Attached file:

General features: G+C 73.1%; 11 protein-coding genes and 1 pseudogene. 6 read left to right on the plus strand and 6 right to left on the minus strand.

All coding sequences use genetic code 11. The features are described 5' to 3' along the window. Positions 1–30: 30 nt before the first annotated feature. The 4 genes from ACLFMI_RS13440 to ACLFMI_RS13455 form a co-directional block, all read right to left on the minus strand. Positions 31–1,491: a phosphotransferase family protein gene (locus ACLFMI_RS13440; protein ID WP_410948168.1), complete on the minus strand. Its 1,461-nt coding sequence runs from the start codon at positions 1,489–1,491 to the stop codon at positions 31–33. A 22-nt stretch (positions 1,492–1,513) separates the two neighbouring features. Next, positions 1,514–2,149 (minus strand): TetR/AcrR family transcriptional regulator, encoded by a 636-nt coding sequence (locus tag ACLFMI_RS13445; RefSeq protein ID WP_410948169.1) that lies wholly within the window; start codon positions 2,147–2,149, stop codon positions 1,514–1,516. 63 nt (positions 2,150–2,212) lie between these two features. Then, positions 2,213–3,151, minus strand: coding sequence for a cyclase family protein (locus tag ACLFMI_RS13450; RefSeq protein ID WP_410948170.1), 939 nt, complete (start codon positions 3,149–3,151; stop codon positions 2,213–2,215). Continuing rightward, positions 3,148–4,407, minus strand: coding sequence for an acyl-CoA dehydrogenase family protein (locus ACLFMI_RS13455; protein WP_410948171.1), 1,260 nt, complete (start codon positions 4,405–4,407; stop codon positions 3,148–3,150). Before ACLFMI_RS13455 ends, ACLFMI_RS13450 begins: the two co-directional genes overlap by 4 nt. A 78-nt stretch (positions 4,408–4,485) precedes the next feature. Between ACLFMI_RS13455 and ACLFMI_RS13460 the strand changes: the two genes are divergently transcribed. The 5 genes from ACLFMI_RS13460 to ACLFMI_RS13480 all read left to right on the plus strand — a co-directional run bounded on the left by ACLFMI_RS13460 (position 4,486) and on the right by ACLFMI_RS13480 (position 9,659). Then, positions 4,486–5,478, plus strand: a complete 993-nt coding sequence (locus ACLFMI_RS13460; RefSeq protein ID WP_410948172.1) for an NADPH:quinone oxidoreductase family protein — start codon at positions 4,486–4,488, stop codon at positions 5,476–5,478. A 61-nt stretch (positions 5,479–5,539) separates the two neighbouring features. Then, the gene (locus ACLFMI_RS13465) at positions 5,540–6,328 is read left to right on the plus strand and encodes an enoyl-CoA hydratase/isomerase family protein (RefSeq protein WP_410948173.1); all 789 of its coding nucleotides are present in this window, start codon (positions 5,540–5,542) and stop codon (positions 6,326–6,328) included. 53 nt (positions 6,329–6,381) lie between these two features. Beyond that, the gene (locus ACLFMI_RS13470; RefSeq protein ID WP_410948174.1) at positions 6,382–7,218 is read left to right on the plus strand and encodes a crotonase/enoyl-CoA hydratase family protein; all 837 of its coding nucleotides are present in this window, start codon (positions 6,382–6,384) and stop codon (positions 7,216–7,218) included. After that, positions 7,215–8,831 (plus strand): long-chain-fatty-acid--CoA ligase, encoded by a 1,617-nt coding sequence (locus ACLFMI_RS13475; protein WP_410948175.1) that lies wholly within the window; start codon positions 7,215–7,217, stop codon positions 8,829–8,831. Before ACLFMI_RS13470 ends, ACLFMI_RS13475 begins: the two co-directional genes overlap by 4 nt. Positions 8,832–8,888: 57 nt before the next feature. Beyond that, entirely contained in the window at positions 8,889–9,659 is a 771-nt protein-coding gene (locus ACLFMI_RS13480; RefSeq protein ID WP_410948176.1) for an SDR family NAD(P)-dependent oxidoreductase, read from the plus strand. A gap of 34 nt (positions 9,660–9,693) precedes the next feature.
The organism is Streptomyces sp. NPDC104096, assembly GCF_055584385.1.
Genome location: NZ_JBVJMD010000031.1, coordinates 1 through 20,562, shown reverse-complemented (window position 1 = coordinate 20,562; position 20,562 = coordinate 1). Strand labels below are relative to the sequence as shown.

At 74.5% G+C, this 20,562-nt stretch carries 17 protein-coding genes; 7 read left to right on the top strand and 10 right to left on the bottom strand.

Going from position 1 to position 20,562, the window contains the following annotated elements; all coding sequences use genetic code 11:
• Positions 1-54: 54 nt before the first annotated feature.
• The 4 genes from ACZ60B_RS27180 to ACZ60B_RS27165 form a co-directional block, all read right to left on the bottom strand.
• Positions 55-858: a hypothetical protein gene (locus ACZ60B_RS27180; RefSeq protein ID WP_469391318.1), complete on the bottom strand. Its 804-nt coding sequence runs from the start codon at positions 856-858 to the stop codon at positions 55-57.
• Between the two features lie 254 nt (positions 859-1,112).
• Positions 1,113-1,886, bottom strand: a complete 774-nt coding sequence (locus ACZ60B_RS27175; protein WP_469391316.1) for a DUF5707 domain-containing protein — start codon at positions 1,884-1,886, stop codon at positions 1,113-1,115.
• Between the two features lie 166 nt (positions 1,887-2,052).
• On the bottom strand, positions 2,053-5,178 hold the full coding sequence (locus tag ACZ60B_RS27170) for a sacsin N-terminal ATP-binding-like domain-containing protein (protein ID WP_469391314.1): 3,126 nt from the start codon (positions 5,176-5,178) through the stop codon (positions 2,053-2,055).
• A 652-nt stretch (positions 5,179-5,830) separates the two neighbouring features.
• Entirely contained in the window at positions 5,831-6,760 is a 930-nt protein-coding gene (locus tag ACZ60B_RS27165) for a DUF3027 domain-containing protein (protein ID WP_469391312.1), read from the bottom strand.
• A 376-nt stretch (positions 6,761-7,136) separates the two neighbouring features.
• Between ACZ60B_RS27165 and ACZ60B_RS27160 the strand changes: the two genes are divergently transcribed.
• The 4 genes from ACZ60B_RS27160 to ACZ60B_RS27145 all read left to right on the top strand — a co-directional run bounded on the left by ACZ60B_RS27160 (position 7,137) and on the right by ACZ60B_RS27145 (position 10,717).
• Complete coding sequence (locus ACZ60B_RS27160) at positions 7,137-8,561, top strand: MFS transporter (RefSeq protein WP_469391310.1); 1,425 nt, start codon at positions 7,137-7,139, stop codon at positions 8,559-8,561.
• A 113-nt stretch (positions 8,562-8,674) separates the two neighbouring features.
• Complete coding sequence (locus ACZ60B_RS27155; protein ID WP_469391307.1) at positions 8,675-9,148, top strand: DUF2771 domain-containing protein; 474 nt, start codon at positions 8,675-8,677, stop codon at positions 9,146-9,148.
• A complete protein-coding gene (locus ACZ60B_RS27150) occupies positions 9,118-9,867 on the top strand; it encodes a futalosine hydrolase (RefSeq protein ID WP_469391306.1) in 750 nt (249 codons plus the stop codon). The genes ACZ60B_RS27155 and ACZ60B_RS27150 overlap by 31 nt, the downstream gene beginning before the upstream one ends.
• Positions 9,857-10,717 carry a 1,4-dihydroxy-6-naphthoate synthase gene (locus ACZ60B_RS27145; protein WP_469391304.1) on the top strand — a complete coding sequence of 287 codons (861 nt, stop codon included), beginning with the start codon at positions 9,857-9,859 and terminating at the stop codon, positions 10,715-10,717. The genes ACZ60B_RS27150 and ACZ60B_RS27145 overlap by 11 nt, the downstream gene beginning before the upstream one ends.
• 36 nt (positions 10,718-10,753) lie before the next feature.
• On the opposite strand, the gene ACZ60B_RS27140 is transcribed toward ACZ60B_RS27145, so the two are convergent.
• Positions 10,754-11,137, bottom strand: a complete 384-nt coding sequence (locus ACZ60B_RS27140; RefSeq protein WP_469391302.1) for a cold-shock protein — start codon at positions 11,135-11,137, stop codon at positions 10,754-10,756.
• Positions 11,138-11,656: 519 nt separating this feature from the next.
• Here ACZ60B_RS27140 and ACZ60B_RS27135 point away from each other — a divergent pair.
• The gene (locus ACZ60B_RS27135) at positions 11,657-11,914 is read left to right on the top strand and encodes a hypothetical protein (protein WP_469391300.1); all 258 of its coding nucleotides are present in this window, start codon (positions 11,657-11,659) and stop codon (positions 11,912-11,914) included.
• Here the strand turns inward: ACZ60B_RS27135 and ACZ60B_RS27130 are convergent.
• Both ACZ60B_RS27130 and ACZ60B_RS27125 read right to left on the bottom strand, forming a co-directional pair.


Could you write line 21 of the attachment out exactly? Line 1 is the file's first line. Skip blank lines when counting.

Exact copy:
• Complete coding sequence (locus ACZ60B_RS27155; protein ID WP_469391307.1) at positions 8,675-9,148, top strand: DUF2771 domain-containing protein; 474 nt, start codon at positions 8,675-8,677, stop codon at positions 9,146-9,148.